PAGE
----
Sep 092014
 

THE HAGUE – Dutch Safety Board of The Netherlands has just released moments ago on September 9, 2014, its preliminary MH17 investigation report of the causes of the Boeing 777-200 crash in war-torn Hrabove, Ukraine on July 17, 2014, in which 283 passengers and 15 crew members died on board Malaysia Airlines flight MH17’s Boeing 777-200 en route from Amsterdam, The Netherlands to Kuala Lumpur.

Photo Credit: Taken on July 28, 2013, at Shanghai Pudong Airport, by Steven Richardson, aviation analyst at FlyersPulse.com, of Malaysia Airlines Boeing 777-200, Registration Number 9M-MRD, which is reported by Malaysia Airlines as the crashed aircraft of Flight 17.

The document entitled, “Preliminary Report: Crash Involving Malaysia Airlines Boeing 777-200 flight MH17, Harbove, Ukraine, – 17 July 2014,” contains factual information obtained from safety investigative teams having accessible evidence of the MH17 crash site, including on-board flight records and radar stations, MH17 black-box flight data, as well as, satellite imaging and other visual sources. Additional information on the Dutch Safety Board report release along with a flight MH17 aviation disaster timeline can be seen in The Guardian (U.K.) live update given moments ago.

The largest number of 196 passengers on board flight MH17 were Dutch. As a result of international protocols and norms in aviation crash events, involving safety and security breaches, The Netherlands has taken the international lead in the overall safety investigation and findings report of the crash of Malaysia Airlines flight MH17. The safety board promises to publish its final MH17 crash report within the twelve months from today.

Safety Board official spokeswoman Sara Vernooij emphasize earlier today to Itar-Tass that the council stresses that the preliminary reports and final reports will have “definite differences” in overall findings and actions of the ongoing MH17 crash investigation.

She said Safety Board officials were “aware of the hopes that the public quarters, including the media pinned on this document but the problem was that only the first data produced in the course of investigation had been made public.”

“This meant that the preliminary report would shed some light on the causes of the tragedy but many questions would remain open,” Vernooij said.

Due to war-torn conflict in the eastern Ukraine region, the international safety investigators have not visited the Hrabove, Ukraine MH17 crash site enough as they would wish in order to fully complete their careful work. However, Vernooij said “there was no acute need in that visit, as experts could do a careful investigation and draft the final report without it, although a study of certain fragments of the jet lying on the ground and getting confirmation of certain data might still be desirable.”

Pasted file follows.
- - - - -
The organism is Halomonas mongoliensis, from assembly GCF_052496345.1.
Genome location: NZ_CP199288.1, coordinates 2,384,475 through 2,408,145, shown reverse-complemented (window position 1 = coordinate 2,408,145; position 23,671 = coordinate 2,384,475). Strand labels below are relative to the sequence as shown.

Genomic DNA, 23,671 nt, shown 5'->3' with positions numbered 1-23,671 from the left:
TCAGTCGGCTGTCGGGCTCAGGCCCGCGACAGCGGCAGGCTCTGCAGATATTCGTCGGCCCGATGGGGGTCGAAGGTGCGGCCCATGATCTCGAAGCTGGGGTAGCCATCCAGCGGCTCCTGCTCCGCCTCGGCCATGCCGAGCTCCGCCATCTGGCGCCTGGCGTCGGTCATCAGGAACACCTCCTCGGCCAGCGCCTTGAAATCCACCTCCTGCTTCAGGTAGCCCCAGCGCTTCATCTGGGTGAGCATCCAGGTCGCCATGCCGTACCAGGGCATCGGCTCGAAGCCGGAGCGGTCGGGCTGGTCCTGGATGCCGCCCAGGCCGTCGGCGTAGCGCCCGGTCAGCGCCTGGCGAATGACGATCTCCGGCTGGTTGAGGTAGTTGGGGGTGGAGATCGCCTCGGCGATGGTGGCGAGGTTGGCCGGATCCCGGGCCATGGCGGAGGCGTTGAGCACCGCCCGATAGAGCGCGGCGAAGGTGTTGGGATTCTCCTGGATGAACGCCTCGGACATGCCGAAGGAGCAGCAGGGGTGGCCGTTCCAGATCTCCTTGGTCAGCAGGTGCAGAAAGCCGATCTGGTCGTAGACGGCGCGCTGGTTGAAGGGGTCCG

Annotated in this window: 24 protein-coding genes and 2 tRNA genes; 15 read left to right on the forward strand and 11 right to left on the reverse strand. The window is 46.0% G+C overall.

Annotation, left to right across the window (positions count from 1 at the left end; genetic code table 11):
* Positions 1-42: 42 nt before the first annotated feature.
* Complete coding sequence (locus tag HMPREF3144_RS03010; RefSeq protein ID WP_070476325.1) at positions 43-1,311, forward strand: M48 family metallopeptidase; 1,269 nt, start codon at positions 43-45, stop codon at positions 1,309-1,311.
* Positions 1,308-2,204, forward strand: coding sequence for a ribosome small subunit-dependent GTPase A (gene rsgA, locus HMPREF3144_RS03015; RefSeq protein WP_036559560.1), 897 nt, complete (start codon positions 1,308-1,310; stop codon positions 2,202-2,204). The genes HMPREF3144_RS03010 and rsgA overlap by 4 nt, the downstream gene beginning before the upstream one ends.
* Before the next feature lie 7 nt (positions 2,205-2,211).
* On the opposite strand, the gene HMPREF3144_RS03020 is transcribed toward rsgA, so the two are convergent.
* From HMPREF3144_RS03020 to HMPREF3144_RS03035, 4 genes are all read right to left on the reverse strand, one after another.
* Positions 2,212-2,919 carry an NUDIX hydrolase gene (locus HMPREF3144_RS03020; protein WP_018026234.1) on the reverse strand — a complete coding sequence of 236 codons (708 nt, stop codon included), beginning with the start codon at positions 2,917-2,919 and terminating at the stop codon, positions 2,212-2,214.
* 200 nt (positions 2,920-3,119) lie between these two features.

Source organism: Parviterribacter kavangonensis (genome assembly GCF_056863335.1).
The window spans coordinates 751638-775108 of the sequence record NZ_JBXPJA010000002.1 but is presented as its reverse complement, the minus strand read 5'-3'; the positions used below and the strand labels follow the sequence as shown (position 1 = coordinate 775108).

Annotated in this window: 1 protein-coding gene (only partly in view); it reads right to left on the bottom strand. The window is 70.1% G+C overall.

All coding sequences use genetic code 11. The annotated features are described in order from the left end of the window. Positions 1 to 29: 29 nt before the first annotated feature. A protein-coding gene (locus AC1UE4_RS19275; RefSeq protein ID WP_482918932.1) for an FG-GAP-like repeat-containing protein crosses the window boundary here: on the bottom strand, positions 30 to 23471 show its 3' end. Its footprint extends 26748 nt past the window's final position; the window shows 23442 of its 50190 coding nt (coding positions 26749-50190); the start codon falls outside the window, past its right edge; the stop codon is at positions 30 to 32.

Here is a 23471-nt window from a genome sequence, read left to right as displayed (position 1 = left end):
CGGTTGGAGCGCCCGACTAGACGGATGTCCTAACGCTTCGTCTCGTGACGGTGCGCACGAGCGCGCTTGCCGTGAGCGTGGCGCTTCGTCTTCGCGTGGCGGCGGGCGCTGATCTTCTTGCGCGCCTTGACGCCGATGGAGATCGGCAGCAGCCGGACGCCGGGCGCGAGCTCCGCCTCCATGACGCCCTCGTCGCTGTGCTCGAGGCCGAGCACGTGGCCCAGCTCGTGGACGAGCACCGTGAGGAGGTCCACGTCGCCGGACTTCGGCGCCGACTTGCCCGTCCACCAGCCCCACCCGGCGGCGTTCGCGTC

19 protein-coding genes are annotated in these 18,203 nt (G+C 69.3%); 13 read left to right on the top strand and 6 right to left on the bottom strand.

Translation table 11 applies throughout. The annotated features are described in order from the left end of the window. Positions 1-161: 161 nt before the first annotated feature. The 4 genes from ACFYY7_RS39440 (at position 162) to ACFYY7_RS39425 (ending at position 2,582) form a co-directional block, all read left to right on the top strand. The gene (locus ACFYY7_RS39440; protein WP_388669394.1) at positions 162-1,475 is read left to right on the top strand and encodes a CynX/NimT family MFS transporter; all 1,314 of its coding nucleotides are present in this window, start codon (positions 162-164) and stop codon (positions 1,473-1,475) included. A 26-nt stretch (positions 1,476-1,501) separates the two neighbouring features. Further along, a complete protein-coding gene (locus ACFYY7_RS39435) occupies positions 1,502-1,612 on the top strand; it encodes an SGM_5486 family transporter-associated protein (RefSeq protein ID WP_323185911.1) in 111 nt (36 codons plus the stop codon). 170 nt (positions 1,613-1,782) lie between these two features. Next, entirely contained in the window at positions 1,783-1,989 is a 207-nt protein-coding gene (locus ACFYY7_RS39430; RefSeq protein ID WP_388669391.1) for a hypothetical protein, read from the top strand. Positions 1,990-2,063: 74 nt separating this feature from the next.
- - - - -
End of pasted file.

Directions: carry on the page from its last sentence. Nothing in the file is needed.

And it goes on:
The Dutch Safety Board coordinates investigation of the tragedy as of July 23 on the basis of an informal agreement with the Ukrainian side. The group of international investigators consists of aviation safety and security representatives of The Netherlands, Malaysia, Australia, United States, Russia, and Ukraine.

Investigation procedures of the Preliminary Report: Crash Involving Malaysia Airlines Boeing 777-200 flight MH17, Harbove, Ukraine, – 17 July 2014 comply with the standards of the International Civil Aviation Organization (ICAO). The Dutch Safety Board’s main objective is to establish the causes of the MH17 crash and to offer recommendations for safety of international commercial passenger flights.

The Dutch Safety Board stresses inside its preliminary report that the safety council does not have any authority to “apportion blame” and to “place responsibility for the tragedy” on any nation or specific group or persons. The Board further adds such issues must remain within the scope of the Dutch prosecutorial authorities.

A couple of critical overarching questions are addressed inside the Dutch Safety Board preliminary report:

  1. Why was Malaysia Airlines’ Boeing 777-200 airliner performing its flight MH17 precisely across the much-troubled war-torn Harbove, Ukraine region?
  2. Why wasn’t the passenger manifest released sooner in the aftermath of the MH17 crash event and during the early investigation period of the MH17 aviation disaster by the international safety team of investigators?

The Dutch Safety Board anticipates that it will be able to answer these essential questions inside their final investigation report released a year from now.

Brief Summary of the Dutch Safety Board Preliminary MH17 Crash Report Findings

General Information

Aircraft Type and Registration: Boeing 777-2H6ER, 9M-MRD

Number and Type of Engines: 2 x Rolls-Royce Trent 892B

Location: Near Hrabove, Ukraine

Date and Time (UTC) 17 July 2014 at 13.20 hours

Type of Flight: Scheduled passenger flight

Persons on Board: Crew = 15 (4 flight deck crew, 11 cabin crew); Passengers = 283

Injuries: Crew = 15 (fatal); Passengers = 283 (fatal)

Nature of Damage: Aircraft destroyed

Crew